Minor Openings

Author: Larry Cohen
Date of publish: 06/01/2012
Level: All Levels




An opening bid of 1? is assumed to be 4+ cards. The only time 1? is opened with 3 cards is with the exact 4=4=3=2 pattern (4-4 in the majors, 3 diamonds, 2 clubs).  A 1? opening shows at least three cards in the suit. With 3-3 in the minors, open 1?.  With 4-4 in the minors, I recommend 1?. With 4 diamonds and 5 clubs, I occasionally open 1? to avoid a rebid problem. (For example, with: ?4
?K J 2
?A Q 8 7
?Q J 6 5 4
, I'd open 1? so as to be able to rebid 2? over a likely 1? response. That is much better than opening 1? and later reversing, rebidding 1NT with a singleton, or repeating the clubs).


Inverted minors are used (click here for my simple and basic treatment). Inverted minors are on by a passed hand, but off over any interference.


Bypassing diamonds after 1? If the responder to 1? has a 4+ card major and also has diamonds (4+), he responds as follows:

With a weak hand, bypass the diamonds and show the major at once.

With a stronger hand, bid up-the-line.

"Weak" means that the responder might bid only one time (planning to pass opener's rebid). So, usually, any hand up to 11 or so points should show the major and skip the diamonds. With 12+, bid the diamonds first (especially with 5 or more diamonds). With, say, ?AQ98 and ?J432, I'd skip the diamonds no matter what my strength. Judgment should be used. Opener also bypasses majors after 1?-1? and rebids 1NT with any flat 12-14. If opener's rebid (after 1?-1?) is 1-of-a major he is assumed not to have 12-14 balanced.


Note: After 1?-1?, opener will usually show 4 spades (even if he has a flattish minimum).


Notrump Responses I recommend a simple schedule of 1NT for 6-10, 2NT for 11-12 and 3NT for 13-15. As usual, there are arguments to do this differently, but this is easy to remember and good enough. These ranges are the same in or out of competition. Of course, there is no 1NT forcing (nor semi-forcing) after a minor-suit opening bid.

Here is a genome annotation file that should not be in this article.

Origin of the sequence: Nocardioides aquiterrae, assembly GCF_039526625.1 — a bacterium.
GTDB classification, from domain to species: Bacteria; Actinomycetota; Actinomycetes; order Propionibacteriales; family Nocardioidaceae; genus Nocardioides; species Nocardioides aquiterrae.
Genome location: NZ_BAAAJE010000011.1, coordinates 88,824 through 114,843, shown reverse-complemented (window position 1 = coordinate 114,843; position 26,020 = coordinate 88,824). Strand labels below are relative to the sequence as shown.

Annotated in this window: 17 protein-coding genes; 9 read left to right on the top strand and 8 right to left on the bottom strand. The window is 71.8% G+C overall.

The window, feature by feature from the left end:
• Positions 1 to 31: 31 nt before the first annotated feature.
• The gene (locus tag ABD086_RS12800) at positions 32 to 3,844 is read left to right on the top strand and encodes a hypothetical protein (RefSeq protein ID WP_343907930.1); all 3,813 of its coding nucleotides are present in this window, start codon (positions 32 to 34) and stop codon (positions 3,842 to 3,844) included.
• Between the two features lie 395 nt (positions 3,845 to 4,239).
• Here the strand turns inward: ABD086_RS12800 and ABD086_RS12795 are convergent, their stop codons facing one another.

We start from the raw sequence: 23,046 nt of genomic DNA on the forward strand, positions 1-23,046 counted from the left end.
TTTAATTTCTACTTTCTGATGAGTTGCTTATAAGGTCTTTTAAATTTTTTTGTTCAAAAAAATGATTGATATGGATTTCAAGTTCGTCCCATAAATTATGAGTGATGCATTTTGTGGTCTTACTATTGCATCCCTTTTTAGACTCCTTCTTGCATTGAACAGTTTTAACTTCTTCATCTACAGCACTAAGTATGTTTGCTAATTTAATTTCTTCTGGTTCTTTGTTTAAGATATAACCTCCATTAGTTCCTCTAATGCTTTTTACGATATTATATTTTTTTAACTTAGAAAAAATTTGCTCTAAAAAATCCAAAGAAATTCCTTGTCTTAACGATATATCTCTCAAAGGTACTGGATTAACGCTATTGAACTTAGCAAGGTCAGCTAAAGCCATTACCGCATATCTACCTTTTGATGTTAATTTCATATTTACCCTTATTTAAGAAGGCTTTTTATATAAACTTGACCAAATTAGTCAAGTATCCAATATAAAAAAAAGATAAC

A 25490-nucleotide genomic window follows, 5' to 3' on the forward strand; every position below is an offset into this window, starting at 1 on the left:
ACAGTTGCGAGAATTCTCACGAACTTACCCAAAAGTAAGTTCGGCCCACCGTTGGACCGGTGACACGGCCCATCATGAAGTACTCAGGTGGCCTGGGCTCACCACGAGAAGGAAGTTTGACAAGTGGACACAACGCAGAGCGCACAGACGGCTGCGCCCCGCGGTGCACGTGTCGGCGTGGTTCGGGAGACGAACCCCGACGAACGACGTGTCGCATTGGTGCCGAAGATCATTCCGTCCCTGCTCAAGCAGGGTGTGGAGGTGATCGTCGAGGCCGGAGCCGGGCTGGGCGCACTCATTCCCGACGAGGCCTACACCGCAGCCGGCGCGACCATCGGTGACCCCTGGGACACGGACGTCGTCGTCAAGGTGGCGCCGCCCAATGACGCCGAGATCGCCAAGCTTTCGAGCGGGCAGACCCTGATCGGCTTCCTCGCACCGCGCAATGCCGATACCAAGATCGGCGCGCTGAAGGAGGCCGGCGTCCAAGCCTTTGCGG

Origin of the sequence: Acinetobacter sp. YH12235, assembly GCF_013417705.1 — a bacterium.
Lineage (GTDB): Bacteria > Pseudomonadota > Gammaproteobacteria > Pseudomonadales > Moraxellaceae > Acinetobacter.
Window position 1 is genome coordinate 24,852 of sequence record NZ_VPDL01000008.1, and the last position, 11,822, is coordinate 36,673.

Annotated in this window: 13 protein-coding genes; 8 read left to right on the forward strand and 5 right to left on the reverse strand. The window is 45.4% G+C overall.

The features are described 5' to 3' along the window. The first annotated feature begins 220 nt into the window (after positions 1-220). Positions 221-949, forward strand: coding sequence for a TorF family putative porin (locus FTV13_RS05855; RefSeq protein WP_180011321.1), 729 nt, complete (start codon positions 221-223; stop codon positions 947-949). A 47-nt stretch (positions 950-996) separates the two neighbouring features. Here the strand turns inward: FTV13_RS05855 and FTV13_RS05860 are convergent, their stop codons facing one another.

Jump-shift responses 

A jump to the 3-level in a higher suit (for example, 1?-3?) is weak--something like ?QJ108765 and less than 6 HCP. (If you prefer to use it as a splinter bid, make sure to both agree). A jump to the 2-level (for example, 1?-2?) should, in my opinion NOT BE WEAK.  However, in the 21st century, the majority of players use it as weak, and just to avoid an accident, I will reluctantly mark it as weak on the LC STANDARD convention card. This is a rare area of LC STANDARD where I am (against my best judgment) going with the masses.  I'm afraid to mark it as something else--because if one partner studies this and the other doesn't, a disaster will likely occur. A jump to 3? after 1? is natural and invitational (see responses to MAJOR openings, where this treatment was described). All other jump-shift responses are marked further down the convention card (under "Other Conventional calls").


In Competition

After an overcall, a cue-bid shows a limit-raise or better [example: 1? (1?) 2?]. A Jump-raise is weak [example: 1? (1?) 3?]. Notrump bids retain the same range as without an overcall.

After a Double, Redouble is 10+ and 1-level responses are forcing one-round.

A jump-raise after a double is weak, while 2NT shows a limit-raise. 

There is an option (see Upgrades) to use "flip-flop".



There is also an optional gadget (see Upgrades) to use a jump-transfer to 3NT.  

One other potential upgrade/gadget is Reverse Flannery -- also listed on the gadget page.


For a complete LC Standard card and a prettier version of these articles, visit Bridge Winners

Additional reading:

What Should we Play